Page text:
November 10, 2006

Soaring - A Family Outing With A Difference.

Youve read articles Im sure, about taking the family out to some kind of week-end activity. But for something really different, something that touches man-kinds yearning to fly, why not go out to see a bunch of soaring pilots in action? You or your son or daughter will come home dreaming of joining them one day, I promise you. With just a little organization, you can make this happen and have everyone talking about it for days afterwards. That word soaring pretty much means to fly like a soaring bird. The kind that can stay aloft for long periods without flapping their wings.

In most countries, you can observe some kind of soaring at any time of the year. From a spectator point of view, the winter months are somewhat better. Why? During summer, soaring pilots have a habit of disappearing over the horizon on long cross-country flights! Too far away even for your binoculars.

Soaring is enjoyed in every continent. Heres an ever-so-brief re-cap of soaring in various parts of the world. The U.S. and Europe have clubs throughout their length and breadth, and most people there are within reasonable driving distance of some flying. Australia, a big and relatively empty country, has many soaring opportunities within reasonable driving distance from most capital cities. In Africa, its the South Africans who have taken to the soaring sports in greatest numbers. Plenty of opportunities to observe soaring there, if you look for them. Asia has a paragliding hot-spot in South Korea, but there is growing interest and flying activity in other countries as well. For example, China, India, Taiwan and Japan.

Clearing Up Confusion

I mentioned paragliding in that last paragraph, which is just one of the three main groups of soaring sports. Heres a quick overview of the different types of soaring aircraft now, in case youre confused. For a start, all these aircraft are under complete control of their pilots, who are able to plan ahead and land at any particular spot within gliding range.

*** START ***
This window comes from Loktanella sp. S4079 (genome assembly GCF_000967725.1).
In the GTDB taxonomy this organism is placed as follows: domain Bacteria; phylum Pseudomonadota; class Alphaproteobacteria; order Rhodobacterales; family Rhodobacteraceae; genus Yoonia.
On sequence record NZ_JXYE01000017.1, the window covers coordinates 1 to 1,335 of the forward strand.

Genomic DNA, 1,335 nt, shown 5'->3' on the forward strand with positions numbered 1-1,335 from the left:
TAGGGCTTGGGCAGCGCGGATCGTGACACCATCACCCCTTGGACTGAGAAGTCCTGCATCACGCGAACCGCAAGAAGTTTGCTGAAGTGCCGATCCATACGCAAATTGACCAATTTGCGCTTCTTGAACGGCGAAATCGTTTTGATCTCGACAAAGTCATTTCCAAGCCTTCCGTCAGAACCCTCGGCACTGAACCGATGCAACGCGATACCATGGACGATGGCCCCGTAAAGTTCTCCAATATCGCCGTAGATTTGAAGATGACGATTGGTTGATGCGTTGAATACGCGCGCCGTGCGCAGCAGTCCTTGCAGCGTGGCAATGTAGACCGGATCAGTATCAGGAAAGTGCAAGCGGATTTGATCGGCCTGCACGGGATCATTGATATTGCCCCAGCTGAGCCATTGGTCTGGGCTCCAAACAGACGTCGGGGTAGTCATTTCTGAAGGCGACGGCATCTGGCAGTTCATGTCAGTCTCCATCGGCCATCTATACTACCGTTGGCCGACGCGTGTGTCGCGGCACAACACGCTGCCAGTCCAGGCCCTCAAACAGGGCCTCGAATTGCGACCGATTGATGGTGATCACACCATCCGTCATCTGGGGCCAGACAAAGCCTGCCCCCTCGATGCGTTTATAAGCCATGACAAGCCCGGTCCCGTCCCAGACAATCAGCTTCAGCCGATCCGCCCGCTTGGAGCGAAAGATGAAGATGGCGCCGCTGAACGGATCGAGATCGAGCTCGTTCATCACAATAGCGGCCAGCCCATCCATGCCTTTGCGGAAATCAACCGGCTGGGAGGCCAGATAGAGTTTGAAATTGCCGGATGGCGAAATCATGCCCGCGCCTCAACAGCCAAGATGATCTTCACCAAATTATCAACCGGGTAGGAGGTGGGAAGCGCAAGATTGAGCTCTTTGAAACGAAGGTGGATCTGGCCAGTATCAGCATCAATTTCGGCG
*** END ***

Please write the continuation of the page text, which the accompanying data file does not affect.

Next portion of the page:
Paragliders look like sports parachutes, and are the lightest and slowest of all gliders. No, the pilot doesnt jump, he or she just walks down a slope into the breeze! Next come hang-gliders, with their rigid, fabric covered wings. They are somewhat heavier and faster than paragliders. Finally, sailplanes are beautiful, streamlined craft with long gleaming wings. Commonly called gliders, they are very much heavier and faster than paragliders and hang-gliders.

Now heres a little note about soaring sports in general. Since they are so dependant on the weather, it is not unusual to have to wait a while for an opportunity to see some flying. Particularly if you can only go on weekends. Even once at the site, a little waiting around is inevitable. In fact, paragliding pilots have coined a name for this - para-waiting!